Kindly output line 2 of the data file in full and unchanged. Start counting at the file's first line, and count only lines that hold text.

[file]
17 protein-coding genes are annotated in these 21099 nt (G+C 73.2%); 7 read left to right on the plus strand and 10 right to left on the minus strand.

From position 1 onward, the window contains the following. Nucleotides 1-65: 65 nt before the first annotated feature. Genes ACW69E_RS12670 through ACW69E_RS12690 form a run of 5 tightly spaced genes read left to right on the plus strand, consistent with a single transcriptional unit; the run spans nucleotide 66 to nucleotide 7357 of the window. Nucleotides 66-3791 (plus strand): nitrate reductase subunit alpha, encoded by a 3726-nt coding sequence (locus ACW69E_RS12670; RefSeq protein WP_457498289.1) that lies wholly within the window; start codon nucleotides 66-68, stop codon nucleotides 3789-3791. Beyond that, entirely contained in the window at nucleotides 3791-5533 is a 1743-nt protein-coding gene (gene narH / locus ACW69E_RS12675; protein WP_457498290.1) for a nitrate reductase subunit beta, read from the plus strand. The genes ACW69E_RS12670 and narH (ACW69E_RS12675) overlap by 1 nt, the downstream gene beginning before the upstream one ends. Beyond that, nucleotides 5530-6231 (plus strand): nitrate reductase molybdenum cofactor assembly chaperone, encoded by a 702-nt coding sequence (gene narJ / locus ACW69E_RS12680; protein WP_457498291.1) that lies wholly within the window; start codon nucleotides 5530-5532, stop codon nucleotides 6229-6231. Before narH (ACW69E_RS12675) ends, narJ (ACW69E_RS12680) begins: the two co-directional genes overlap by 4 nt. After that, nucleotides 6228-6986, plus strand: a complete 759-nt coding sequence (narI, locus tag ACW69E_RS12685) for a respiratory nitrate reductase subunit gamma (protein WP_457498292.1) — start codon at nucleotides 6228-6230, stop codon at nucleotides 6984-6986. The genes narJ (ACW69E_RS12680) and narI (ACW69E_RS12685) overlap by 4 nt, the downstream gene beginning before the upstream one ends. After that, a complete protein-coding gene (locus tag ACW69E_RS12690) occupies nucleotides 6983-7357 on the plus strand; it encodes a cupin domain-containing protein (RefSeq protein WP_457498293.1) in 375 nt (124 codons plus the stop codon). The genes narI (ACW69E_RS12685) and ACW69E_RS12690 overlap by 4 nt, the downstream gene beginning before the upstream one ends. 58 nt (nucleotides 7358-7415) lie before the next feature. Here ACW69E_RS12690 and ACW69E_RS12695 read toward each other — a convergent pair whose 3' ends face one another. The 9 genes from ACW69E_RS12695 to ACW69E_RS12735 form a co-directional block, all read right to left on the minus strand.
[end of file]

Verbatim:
From position 1 onward, the window contains the following. Nucleotides 1-65: 65 nt before the first annotated feature. Genes ACW69E_RS12670 through ACW69E_RS12690 form a run of 5 tightly spaced genes read left to right on the plus strand, consistent with a single transcriptional unit; the run spans nucleotide 66 to nucleotide 7357 of the window. Nucleotides 66-3791 (plus strand): nitrate reductase subunit alpha, encoded by a 3726-nt coding sequence (locus ACW69E_RS12670; RefSeq protein WP_457498289.1) that lies wholly within the window; start codon nucleotides 66-68, stop codon nucleotides 3789-3791. Beyond that, entirely contained in the window at nucleotides 3791-5533 is a 1743-nt protein-coding gene (gene narH / locus ACW69E_RS12675; protein WP_457498290.1) for a nitrate reductase subunit beta, read from the plus strand. The genes ACW69E_RS12670 and narH (ACW69E_RS12675) overlap by 1 nt, the downstream gene beginning before the upstream one ends. Beyond that, nucleotides 5530-6231 (plus strand): nitrate reductase molybdenum cofactor assembly chaperone, encoded by a 702-nt coding sequence (gene narJ / locus ACW69E_RS12680; protein WP_457498291.1) that lies wholly within the window; start codon nucleotides 5530-5532, stop codon nucleotides 6229-6231. Before narH (ACW69E_RS12675) ends, narJ (ACW69E_RS12680) begins: the two co-directional genes overlap by 4 nt. After that, nucleotides 6228-6986, plus strand: a complete 759-nt coding sequence (narI, locus tag ACW69E_RS12685) for a respiratory nitrate reductase subunit gamma (protein WP_457498292.1) — start codon at nucleotides 6228-6230, stop codon at nucleotides 6984-6986. The genes narJ (ACW69E_RS12680) and narI (ACW69E_RS12685) overlap by 4 nt, the downstream gene beginning before the upstream one ends. After that, a complete protein-coding gene (locus tag ACW69E_RS12690) occupies nucleotides 6983-7357 on the plus strand; it encodes a cupin domain-containing protein (RefSeq protein WP_457498293.1) in 375 nt (124 codons plus the stop codon). The genes narI (ACW69E_RS12685) and ACW69E_RS12690 overlap by 4 nt, the downstream gene beginning before the upstream one ends. 58 nt (nucleotides 7358-7415) lie before the next feature. Here ACW69E_RS12690 and ACW69E_RS12695 read toward each other — a convergent pair whose 3' ends face one another. The 9 genes from ACW69E_RS12695 to ACW69E_RS12735 form a co-directional block, all read right to left on the minus strand.